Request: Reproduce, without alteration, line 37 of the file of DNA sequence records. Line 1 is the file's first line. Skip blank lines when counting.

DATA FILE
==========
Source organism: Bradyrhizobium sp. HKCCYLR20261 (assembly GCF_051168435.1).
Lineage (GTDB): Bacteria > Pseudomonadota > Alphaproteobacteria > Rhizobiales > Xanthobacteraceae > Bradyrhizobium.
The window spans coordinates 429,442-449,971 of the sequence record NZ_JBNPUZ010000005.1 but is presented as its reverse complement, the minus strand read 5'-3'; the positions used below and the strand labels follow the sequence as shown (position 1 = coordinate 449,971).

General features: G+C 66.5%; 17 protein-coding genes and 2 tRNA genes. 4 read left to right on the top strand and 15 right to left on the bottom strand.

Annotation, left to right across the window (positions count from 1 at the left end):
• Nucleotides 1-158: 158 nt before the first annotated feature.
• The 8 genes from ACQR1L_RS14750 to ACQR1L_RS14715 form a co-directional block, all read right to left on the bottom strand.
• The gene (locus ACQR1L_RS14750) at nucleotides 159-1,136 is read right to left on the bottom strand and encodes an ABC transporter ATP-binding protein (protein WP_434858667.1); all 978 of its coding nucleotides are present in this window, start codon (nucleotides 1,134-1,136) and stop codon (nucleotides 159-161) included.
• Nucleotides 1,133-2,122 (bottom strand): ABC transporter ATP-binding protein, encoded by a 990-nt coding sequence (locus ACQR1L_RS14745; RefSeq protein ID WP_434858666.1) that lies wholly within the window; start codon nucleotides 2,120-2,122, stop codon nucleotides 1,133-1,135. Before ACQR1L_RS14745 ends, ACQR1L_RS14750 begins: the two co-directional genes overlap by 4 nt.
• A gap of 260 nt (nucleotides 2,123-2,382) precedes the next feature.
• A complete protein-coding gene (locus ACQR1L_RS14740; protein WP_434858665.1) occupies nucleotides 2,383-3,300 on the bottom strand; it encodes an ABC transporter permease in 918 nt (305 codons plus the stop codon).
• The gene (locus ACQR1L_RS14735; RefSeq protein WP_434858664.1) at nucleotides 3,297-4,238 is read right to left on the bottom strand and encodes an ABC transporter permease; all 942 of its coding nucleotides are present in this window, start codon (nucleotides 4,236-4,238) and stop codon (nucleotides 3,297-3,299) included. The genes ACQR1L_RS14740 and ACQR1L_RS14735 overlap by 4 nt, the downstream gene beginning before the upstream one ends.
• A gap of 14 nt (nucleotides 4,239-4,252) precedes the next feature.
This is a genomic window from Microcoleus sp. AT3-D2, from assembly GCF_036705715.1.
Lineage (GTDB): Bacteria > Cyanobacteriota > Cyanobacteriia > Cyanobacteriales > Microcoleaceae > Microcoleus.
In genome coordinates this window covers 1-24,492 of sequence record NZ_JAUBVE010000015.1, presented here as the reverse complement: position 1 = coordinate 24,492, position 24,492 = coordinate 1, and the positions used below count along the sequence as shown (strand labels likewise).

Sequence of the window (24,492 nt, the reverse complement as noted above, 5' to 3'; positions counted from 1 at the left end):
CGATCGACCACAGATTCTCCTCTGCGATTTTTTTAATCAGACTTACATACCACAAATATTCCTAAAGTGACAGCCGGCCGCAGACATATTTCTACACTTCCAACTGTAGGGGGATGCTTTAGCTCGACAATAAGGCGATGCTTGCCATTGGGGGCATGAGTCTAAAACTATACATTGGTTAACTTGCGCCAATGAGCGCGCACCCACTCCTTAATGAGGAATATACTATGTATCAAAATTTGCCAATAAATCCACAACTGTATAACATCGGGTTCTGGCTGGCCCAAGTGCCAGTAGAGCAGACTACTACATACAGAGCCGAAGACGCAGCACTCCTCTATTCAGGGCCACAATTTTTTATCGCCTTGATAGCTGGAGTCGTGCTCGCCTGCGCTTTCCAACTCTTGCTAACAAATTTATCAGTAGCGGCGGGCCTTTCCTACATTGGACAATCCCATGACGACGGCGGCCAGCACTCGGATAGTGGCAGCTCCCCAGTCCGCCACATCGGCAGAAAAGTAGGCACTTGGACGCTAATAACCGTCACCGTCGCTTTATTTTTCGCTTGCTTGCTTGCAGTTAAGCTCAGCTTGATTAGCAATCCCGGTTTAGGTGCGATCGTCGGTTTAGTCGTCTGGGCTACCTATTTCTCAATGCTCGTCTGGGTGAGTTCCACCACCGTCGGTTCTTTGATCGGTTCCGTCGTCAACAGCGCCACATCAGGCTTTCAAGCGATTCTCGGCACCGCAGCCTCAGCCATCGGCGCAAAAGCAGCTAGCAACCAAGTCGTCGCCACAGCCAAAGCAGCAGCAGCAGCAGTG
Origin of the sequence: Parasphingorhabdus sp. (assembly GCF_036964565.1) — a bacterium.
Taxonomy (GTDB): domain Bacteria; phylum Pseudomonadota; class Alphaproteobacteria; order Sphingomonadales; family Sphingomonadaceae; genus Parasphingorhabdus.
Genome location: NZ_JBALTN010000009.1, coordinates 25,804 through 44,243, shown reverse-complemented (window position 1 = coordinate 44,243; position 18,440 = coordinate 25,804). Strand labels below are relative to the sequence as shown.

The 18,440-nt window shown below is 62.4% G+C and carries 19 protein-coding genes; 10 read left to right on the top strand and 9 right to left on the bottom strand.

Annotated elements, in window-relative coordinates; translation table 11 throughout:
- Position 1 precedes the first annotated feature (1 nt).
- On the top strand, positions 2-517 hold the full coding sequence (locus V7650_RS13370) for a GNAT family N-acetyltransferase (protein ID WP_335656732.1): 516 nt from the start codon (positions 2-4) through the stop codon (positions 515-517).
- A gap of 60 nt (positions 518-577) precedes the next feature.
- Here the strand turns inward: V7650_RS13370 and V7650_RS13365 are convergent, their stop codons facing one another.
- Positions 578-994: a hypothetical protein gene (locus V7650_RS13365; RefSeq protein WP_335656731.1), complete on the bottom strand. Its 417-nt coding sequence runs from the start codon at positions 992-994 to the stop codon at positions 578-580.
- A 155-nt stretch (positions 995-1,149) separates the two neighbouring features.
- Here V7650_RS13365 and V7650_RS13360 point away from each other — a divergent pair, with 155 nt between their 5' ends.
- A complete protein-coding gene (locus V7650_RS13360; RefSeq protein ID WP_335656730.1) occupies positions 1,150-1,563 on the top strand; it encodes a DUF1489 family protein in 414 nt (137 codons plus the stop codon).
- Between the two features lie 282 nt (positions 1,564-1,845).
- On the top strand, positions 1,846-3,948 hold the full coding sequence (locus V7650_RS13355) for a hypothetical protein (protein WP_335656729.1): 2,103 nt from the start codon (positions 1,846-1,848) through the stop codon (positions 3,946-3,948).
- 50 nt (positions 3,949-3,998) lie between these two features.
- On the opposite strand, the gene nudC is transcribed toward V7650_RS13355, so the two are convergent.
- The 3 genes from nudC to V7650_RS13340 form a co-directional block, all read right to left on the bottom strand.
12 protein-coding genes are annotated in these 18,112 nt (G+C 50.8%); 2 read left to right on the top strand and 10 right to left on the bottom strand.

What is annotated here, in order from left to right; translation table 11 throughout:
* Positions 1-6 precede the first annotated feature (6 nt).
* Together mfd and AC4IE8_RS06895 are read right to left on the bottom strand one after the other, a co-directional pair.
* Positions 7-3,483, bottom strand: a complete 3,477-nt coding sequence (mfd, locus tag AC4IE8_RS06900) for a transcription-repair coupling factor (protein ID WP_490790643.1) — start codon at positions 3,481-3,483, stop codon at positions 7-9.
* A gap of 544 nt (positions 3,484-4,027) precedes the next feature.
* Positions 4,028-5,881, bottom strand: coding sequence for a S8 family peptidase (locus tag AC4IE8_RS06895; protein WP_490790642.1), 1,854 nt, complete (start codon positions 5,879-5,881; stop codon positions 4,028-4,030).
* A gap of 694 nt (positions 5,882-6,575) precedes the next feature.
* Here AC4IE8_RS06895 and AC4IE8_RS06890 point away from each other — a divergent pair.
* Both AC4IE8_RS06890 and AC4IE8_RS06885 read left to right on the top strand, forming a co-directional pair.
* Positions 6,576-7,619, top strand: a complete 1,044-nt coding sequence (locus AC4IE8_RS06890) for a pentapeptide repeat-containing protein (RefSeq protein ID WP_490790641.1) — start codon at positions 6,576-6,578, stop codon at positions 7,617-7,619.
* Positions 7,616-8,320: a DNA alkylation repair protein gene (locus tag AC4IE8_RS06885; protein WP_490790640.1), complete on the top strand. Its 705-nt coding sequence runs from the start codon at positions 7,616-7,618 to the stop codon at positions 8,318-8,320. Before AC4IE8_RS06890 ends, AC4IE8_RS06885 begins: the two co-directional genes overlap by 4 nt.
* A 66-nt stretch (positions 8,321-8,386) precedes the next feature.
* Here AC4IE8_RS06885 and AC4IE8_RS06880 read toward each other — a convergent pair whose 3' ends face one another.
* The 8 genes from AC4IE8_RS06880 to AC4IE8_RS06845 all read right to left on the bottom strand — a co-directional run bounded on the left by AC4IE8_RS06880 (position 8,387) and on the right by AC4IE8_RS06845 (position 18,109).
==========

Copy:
12 protein-coding genes are annotated in these 18,112 nt (G+C 50.8%); 2 read left to right on the top strand and 10 right to left on the bottom strand.